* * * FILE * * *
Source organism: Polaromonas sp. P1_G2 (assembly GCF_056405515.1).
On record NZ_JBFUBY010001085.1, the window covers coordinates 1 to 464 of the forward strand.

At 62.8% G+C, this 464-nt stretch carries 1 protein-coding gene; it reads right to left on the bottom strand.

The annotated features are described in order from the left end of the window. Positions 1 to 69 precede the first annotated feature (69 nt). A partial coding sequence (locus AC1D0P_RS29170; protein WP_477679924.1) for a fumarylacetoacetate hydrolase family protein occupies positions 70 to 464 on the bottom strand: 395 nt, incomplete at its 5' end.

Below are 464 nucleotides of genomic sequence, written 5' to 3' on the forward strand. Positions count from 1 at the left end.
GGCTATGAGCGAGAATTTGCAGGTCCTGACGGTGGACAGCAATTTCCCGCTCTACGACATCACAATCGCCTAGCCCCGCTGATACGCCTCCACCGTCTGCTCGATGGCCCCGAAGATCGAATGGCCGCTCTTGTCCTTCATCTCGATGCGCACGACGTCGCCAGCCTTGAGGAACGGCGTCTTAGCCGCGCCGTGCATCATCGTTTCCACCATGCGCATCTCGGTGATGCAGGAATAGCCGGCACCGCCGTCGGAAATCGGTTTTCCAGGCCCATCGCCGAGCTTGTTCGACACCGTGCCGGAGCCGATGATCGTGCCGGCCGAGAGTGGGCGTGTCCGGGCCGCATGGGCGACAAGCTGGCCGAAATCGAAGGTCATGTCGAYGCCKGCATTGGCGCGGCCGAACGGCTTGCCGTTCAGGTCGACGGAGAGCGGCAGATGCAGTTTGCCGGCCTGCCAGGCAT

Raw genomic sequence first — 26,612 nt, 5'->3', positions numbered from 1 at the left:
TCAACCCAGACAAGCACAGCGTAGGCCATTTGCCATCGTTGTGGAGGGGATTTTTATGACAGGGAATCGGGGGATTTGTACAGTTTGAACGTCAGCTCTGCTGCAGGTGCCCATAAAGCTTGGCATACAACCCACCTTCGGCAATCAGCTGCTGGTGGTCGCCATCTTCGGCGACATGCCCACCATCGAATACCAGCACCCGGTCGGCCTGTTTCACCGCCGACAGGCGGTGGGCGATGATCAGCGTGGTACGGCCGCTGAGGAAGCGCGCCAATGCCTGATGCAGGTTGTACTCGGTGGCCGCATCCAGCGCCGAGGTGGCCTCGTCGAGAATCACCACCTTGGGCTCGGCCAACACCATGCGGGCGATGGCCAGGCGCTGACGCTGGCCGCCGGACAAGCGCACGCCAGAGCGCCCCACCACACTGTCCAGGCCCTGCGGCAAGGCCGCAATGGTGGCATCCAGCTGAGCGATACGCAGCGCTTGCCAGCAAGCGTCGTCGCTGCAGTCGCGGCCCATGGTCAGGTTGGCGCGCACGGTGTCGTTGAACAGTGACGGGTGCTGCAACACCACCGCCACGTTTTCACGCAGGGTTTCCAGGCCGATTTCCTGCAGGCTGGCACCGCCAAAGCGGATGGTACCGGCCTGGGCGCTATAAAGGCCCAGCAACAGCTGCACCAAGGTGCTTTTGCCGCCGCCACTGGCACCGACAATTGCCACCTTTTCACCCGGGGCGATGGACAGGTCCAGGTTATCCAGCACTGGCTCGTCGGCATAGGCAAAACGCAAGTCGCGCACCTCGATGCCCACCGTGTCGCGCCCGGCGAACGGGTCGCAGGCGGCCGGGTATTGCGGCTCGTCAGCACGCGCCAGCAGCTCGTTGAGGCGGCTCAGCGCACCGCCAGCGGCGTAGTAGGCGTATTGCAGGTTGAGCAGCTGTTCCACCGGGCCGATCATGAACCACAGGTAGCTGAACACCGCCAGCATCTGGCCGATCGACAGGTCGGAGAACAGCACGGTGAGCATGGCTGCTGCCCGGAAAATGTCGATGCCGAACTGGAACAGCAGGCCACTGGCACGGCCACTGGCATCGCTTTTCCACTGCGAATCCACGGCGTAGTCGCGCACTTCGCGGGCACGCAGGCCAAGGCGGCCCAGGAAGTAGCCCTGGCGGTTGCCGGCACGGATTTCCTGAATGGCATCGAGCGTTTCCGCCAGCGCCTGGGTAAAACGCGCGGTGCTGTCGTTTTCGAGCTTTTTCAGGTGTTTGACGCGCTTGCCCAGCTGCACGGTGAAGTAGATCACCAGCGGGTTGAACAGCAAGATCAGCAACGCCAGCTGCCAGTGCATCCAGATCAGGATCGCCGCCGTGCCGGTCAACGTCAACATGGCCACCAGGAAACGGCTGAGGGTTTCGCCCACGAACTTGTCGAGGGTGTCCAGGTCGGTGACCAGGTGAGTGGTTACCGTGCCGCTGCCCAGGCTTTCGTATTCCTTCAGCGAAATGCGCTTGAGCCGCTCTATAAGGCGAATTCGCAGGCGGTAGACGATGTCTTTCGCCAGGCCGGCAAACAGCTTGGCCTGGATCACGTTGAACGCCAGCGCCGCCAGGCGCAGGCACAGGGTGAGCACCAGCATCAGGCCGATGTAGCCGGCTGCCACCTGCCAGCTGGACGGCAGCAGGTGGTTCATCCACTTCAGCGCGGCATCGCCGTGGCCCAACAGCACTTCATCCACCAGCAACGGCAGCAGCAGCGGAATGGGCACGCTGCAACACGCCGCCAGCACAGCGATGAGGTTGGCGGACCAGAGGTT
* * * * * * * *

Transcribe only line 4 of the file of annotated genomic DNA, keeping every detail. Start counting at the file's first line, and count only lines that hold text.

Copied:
The annotated features are described in order from the left end of the window. Positions 1 to 69 precede the first annotated feature (69 nt). A partial coding sequence (locus AC1D0P_RS29170; protein WP_477679924.1) for a fumarylacetoacetate hydrolase family protein occupies positions 70 to 464 on the bottom strand: 395 nt, incomplete at its 5' end.